Characterization of Incidental Liver Lesions: Comparison of Multidetector CT versus Ultrasonography

Hanady Elyas Osman

International Journal of Biomedicine. 2023;13(1):84-90.
DOI: 10.21103/Article13(1)_OA10
Originally published March 3, 2023


Background: Due to recent advancements in imaging techniques, as well as the widespread use of routine medical exams and screenings, incidental LL are now more frequently discovered by US. Physicians must decide whether to simply follow up when incidental LL are discovered in the US or to order additional imaging tests for lesion classification. The goal of our study was to identify LL using MDCT and US.
Methods and Results: A total of 50 participants were selected from a variety of male and female patients with abdominal pain and suspected liver diseases, and received a CT triphasic scan and US at the Royal Care International Hospital, Ibn Alhaitham Diagnostic Center, Alfaisal Specialized Hospital, and the Department of Diagnostic Radiology in the CT department of Sudan from April 2018 to May 2020.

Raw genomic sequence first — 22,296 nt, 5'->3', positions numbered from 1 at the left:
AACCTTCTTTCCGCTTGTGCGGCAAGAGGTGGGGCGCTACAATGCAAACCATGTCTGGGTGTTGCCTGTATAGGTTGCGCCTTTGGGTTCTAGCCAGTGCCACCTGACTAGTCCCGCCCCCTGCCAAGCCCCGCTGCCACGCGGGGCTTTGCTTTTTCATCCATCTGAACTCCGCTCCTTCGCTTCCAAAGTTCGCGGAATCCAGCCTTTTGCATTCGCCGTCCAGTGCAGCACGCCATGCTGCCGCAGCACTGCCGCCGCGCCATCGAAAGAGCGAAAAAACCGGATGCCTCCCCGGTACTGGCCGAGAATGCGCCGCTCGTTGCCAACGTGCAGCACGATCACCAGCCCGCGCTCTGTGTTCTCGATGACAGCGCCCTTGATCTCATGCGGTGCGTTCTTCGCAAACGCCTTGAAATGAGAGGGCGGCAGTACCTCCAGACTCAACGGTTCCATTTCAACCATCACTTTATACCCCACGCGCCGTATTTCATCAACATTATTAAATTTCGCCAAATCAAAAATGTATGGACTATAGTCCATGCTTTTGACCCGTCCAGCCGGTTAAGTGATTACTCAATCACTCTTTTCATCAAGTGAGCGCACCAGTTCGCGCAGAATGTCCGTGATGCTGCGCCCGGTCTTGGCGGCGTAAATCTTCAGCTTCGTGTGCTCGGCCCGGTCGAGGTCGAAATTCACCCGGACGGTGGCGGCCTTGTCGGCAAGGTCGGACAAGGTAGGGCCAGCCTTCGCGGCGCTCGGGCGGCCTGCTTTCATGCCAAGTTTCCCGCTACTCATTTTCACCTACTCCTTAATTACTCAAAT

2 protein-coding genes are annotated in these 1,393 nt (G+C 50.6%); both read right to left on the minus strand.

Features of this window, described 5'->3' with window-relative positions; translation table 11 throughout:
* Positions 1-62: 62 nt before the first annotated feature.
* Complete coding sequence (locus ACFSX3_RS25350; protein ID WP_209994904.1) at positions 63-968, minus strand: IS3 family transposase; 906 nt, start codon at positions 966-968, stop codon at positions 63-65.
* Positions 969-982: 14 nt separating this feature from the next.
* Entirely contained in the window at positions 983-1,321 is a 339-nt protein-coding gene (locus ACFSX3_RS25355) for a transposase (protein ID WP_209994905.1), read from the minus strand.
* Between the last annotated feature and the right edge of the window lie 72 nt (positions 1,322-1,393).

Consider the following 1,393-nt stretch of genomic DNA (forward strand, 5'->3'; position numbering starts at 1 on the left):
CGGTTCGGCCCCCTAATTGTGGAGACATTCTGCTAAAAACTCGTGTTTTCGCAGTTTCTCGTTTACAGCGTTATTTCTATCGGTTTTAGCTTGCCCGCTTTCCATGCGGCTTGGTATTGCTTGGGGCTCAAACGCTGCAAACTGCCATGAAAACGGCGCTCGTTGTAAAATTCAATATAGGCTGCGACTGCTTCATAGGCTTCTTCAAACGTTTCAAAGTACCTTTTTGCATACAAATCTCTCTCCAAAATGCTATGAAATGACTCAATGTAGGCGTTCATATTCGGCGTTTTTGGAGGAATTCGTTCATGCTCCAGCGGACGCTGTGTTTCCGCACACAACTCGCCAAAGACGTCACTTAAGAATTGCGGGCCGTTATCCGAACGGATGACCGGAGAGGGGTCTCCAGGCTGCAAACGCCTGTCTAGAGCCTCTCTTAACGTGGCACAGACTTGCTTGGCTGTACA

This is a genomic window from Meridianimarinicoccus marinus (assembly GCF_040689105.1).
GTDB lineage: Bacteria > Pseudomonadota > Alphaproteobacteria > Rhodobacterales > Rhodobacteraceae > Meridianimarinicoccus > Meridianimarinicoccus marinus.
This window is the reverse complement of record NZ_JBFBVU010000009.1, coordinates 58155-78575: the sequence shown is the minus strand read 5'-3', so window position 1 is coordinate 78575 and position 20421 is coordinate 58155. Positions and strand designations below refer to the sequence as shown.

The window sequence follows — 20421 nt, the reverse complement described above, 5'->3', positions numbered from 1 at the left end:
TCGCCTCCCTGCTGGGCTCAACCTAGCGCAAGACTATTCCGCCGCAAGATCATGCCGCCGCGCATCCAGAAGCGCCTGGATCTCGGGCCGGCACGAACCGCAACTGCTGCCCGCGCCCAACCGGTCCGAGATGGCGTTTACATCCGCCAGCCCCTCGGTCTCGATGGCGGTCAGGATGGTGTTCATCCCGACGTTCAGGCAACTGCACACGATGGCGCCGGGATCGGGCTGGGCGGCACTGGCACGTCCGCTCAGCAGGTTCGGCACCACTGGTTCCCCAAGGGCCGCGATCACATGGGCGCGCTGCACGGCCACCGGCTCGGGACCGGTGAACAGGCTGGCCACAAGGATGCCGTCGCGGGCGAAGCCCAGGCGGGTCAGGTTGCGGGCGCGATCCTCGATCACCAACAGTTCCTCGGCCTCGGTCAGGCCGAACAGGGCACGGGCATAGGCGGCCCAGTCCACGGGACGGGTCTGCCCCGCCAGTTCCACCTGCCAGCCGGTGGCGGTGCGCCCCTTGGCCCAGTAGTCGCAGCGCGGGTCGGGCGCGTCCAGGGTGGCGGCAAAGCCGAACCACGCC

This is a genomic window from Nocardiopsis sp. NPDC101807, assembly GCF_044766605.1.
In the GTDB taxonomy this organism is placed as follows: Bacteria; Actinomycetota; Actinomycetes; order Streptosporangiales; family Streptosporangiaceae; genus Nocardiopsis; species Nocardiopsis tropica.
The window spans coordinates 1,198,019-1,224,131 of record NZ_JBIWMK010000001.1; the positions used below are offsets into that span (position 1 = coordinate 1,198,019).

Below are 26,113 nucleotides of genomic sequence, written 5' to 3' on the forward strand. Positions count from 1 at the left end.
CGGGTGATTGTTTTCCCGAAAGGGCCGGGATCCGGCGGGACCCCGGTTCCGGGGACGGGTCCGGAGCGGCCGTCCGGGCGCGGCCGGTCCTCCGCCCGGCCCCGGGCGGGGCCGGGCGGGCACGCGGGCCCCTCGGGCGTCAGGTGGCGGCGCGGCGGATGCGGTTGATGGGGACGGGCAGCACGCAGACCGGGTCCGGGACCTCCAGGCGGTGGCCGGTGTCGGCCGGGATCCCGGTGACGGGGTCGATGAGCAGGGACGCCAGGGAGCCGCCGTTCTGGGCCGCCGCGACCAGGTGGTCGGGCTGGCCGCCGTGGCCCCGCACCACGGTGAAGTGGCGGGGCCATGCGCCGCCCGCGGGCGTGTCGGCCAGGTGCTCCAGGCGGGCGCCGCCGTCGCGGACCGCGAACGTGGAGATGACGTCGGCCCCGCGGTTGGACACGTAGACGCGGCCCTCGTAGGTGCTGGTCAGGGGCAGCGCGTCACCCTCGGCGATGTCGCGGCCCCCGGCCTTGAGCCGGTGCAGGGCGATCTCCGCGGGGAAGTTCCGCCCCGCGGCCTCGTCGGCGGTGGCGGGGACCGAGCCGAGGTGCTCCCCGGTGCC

The results of the ultrasound scanning (liver lesions and related findings) performed on patients before the CT scanning indicated that ascites+ liver lesions was predominant (48.6%). The incidental liver lesions that take peripheral nodular enhancement by MDCT when contrast media is injected, were liver metastases (30%), hemangioma (14%), and HCC (10%). Liver cysts represent 10(20%) of the total cases of lesions that were non-enhanced by CT, with a few cases of liver cirrhosis (2%), hepatosplenomegaly (2%), and cyst + hepatitis (2%). We found a significant relationship between peripheral nodular enhancement for liver lesions by MDCT and non-enhancing liver lesions (P=0.001).
Conclusion: The US and CT scan findings have a statistically significant relationship (P≤0.017). Contrast-enhanced CT performs better at diagnosing liver lesions than does standard US.

liver lesions • multidetector computed tomography • ultrasonography • nodular enhancement • contrast-enhanced computed tomography
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Received November 28, 2022.
Accepted January 2, 2023.
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